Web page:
My plan is to alternate between Huntsville and Bryan's farmers market. 1st and 3rd Saturdays at Bryan, and 2nd and 4th at Huntsville. (Does this mean I have those fifth Saturdays as a holiday? :D )

I'll be posting on Senter Ranch's Facebook page where I'll be by Thursday each week so that you can keep tabs on me!

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Scrambled eggs leads to less achy joints

Lovey was teasing me the other morning about my bathroom visits in the middle of the night. He imitated me to look like I had wooden legs and arms. It was funny, and true. I'm pretty stiff when I get out of bed as there's not much spring in my step.

It was also a reminder that I need to increase the amount of turmeric I'm using in my cooking. I found out a few years ago how fabulous turmeric works on those achy joints. Simply fabulous!

Turmeric has anti-inflammatory, anti-cancer, and anti-oxidant benefits. When eaten with black pepper (which helps you absorb the turmeric), it can reduce the achiness you feel in your bones.

Turmeric does not add much flavor, especially when raw, so you can add it to many recipes (although it will turn most everything a strong yellow color). You can find fresh turmeric at your local health food store or Asian market. It looks like ginger, but it'll be orange if you break off a piece.

To make it easy for me to use the fresh, raw turmeric, I peel it, chop it (food processors are the best :-) ), and freeze it in thin layers between parchment paper on a tray or container. When I need it, I just break off a piece of turmeric. Easy peasy!

After a few days of making this recipe, I feel the spring in my step return! Why don't you try it, and let me know if you start feeling less achy?

Click here to print.

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See you at the Bryan Farmer's Market

We've been hunkering down at the ranch trying to get projects completed, but alas, I'm not going to be able to meet you unless I go out in public! And it looks like the projects are going to be ongoing, so I've decided that I need to take on another project by taking my first step into the big, fascinating, exciting world of farmer's market.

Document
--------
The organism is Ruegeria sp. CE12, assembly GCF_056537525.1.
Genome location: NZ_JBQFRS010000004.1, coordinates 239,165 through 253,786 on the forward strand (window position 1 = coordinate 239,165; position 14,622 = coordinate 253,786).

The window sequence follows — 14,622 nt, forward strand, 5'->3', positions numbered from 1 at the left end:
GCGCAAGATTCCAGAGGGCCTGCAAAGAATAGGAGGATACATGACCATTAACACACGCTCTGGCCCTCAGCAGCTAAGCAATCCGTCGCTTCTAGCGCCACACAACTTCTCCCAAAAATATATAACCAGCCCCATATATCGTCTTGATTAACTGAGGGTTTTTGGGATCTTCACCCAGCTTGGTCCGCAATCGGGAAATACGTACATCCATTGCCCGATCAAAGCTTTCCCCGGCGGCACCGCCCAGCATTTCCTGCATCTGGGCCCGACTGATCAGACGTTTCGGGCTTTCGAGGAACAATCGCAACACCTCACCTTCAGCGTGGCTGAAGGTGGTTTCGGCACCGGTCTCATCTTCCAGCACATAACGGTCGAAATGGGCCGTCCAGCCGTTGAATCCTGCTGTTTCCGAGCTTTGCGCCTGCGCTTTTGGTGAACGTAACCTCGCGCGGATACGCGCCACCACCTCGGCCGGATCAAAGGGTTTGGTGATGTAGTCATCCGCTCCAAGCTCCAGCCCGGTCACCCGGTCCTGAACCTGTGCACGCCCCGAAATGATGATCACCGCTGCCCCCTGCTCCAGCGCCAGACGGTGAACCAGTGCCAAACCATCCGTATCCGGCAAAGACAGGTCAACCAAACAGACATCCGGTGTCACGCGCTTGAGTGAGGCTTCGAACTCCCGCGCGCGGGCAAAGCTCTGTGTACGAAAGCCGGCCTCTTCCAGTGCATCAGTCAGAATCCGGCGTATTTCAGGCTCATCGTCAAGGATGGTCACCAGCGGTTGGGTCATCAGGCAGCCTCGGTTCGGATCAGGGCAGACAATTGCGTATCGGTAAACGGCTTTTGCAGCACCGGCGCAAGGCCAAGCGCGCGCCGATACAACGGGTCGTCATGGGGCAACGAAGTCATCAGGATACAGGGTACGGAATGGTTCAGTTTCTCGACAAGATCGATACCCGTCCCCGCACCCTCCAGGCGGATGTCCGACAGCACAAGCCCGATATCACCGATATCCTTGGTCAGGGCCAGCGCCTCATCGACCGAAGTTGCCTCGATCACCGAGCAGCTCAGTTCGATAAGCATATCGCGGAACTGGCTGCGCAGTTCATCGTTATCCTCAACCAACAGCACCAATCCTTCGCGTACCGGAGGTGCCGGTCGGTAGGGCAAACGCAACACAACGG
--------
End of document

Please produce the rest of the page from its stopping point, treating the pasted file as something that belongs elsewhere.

Starting this Saturday, April 22nd, I will have a table at the Brazos Valley Farmer's Market at 500 North Main Street in downtown Bryan (between Bryan St and Main St on West 21st St.) from 8 am to noon.

I'll have eggs, and as the season develops, I'll also have veggies from the garden.

Please stop by and introduce yourself!

The Truth About Stock & Broth: Simple and Healthy Use for Bones

We've all been there! We've just spent hours baking or roasting a whole chicken or a turkey and then in 10-15 minutes the meal is done, and you're left with the dishes to wash, the kitchen to clean, and the leftover carcass to deal with.

I don't know about you, and in all honesty, I've been known to throw away the chicken or turkey carcass in the past. It just felt like too much hassle to do anything else with it.

And when you decide to start growing your own chickens, and other meats, all of a sudden there's all these bones you don't know exactly what to do with!

So, when I started trying to feed my family more nutrient dense food, I started throwing the carcass/bones in a pot with a little garlic, celery, carrots and sea salt, and left it to simmer down to a lovely broth. I would use the broth I made in recipes and my son loved having a mug full when he was coming down with something.

For years I assumed that 'stock' and 'broth' were interchangeable terms for the same thing: liquid flavored with vegetables, meat scraps, and bones, used as the base for soups, sauces and other dishes.

Primary Difference Between Stock & Broth

It turns out there is a slight difference between stock and broth. Both start off the same way: scraps of vegetable, meat, and bone are slowly simmered to extract as much flavor as possible. But there is technically a difference between the two.

  • Broth: is any liquid that has had meat cooked in it. Of course, now broth really is a catch-all for any flavored cooking liquid, including broths made by simmering fish, vegetables, or even legumes.
  • Stock: always involves bones, simmered for a long time to extract their gelatin and flavor. The thick, often-gelatinous nature of stocks is only possible when bones are present. Roasting the bones makes for a richer, more deeply colored stock, but it's not essential to the process.

Seasoning Makes a Difference

Another difference is the seasoning. Stock is a liquid that is left unseasoned for cooking with. But broth is usually seasoned and can be drunk or eaten on its own.

For the most part, a stock should be an unseasoned liquid. Broths, on the other hand, get some seasoning. We add salt; some other spices, like black pepper; and perhaps a splash of wine — all for the purpose of making this neutral stock taste delicious and drinkable on its own.

Get First Hand Experience